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In 2015, Somali journalists faced terrorist attacks, repressive media legislation

Somali government soldiers and journalists stand near a car destroyed in front of the Jazeera hotel after an attack in Mogadishu, 26 July 2015.
Somali government soldiers and journalists stand near a car destroyed in front of the Jazeera hotel after an attack in Mogadishu, 26 July 2015.

REUTERS/Feisal Omar

This statement was originally published by NUSOJ on 1 January 2016.

The National Union of Somali Journalists (NUSOJ) has unveiled a roundup of the state of press freedom in Somalia in 2015, painting a picture of another year dominated by violent hostilities against journalists and an oppressive climate that undermines the basic freedoms and rights of independent media.

The killing of journalists remained the main feature – with six journalists targeted in gun attacks or in suicide-bombings – directly and by vehicle-borne improvised explosive devices (VBIED). Once again, most died in Mogadishu and only one outside, in Baidoa. The Al-Shabaab terrorist group has been responsible for these murderous attacks.

A unique story in these killings has been the fate of orphaned children. In Baidoa, both journalist Daud Ali Omar and his wife lost their lives, leaving behind young children. When Hindiyo Haji Mohamed died, her children lost both parents as her husband, another journalist, was killed earlier in 2012.

Another salient feature has been the unrelenting apprehensions of journalists. 25 journalists were arrested in Mogadishu, Dhusamareb, Bossasso, Garowe and Berbera. Courts used provisions in the Somali penal code to keep journalists in jail on the basis of trumped-up and politicised charges. Some were detained without charges for periods beyond the maximum 48 hours, before being released or charged before court. The federal government – as well as authorities in Puntland and Somaliland, and the Ahlusunah Waljama armed group – have all been responsibly for arresting and jailing journalists.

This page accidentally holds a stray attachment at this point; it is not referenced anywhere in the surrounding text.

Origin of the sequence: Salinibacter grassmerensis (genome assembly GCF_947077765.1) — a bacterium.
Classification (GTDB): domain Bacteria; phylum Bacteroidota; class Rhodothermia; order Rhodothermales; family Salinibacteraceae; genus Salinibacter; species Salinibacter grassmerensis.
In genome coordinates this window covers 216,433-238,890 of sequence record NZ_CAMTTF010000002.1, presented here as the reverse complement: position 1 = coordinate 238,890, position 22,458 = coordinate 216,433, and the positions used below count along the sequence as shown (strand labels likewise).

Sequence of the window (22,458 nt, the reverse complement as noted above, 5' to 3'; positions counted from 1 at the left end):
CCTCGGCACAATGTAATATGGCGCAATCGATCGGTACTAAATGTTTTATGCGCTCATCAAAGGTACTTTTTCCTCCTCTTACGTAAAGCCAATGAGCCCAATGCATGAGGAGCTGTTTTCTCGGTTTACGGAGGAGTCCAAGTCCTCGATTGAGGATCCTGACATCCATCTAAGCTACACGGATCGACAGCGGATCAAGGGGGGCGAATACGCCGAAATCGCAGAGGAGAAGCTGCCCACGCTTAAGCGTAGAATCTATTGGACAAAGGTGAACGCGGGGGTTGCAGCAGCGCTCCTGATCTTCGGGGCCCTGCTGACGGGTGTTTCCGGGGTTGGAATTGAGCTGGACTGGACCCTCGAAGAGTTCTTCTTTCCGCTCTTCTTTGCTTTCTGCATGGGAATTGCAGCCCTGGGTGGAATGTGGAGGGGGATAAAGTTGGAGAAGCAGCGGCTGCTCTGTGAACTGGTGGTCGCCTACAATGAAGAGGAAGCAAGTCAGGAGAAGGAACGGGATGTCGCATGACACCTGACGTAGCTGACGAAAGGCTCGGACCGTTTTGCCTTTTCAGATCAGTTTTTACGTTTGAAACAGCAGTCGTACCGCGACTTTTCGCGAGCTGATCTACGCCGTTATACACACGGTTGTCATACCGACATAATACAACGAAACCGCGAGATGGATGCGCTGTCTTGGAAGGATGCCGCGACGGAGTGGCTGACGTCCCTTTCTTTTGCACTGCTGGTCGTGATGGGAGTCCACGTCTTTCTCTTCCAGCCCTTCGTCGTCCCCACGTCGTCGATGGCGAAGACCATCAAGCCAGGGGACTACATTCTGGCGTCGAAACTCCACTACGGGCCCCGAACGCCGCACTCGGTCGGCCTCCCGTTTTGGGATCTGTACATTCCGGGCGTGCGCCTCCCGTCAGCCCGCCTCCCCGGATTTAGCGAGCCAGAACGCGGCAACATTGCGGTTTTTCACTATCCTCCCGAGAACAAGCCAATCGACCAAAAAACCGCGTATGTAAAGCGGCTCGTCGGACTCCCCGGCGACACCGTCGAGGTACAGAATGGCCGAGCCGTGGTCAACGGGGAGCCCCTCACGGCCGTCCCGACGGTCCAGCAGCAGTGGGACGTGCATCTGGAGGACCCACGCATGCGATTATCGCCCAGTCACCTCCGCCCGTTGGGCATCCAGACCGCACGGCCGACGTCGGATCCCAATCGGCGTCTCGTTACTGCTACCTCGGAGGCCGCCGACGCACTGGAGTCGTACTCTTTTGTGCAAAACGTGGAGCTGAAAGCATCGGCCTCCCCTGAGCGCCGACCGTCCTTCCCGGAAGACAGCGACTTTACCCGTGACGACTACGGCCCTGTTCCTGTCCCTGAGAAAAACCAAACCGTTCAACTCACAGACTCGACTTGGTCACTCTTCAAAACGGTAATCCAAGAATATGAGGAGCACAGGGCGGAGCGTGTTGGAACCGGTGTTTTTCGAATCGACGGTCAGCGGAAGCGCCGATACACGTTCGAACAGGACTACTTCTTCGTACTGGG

Six radio stations were attacked and closed down because authorities wanted to silence them. Authorities usually punish media houses by closing them as a signal to others that they will suffer the same fate if they don't tone down their criticism of their authority.

The final feature of 2015 has been the latest attempt by the federal parliament to shackle media through the promulgation of the controversial media law.

Although some clauses initially endorsed by the Council of Ministers were removed during the debates in parliament, many remaining still constitute a serious threat to press freedom - empowering courts to compel journalists to reveal confidential sources, forcing newspapers to register and be licenced, eroding the independence of the Somali Media Committee, raising the bar for journalist to enter the profession by needing a university degree in journalism and be registered at the Ministry of Information before being recognised as a journalist. Worse still, the law will give the Ministry of Information power to police journalism by setting a professional code of ethics for journalists.

“Throughout the past 12 months, Somali media have come under relentless assaults from many sides – locked up by authorities, [the] murder of journalists by non-state actors and terrorists, self-censorship and now [a] crude attempt at control by political forces,” said Omar Faruk Osman, NUSOJ Secretary General.

Recalling the momentous events in Somalia in 2012, the deadliest year for Somali journalists ever, in the wake of elections and change of government, NUSOJ Secretary General Omar Faruk Osman added: “We urge the authorities to discharge their duty to protect journalists' safety, refrain from retaliatory acts against journalists because of their work and, given than 2016 is election year, ensure that they are left to do their jobs in safety. A true unfettered journalism is an essential element of a free democracy”.

NUSOJ will be publishing a full and detailed report on Somalia's State of Press Freedom in 2015 soon.

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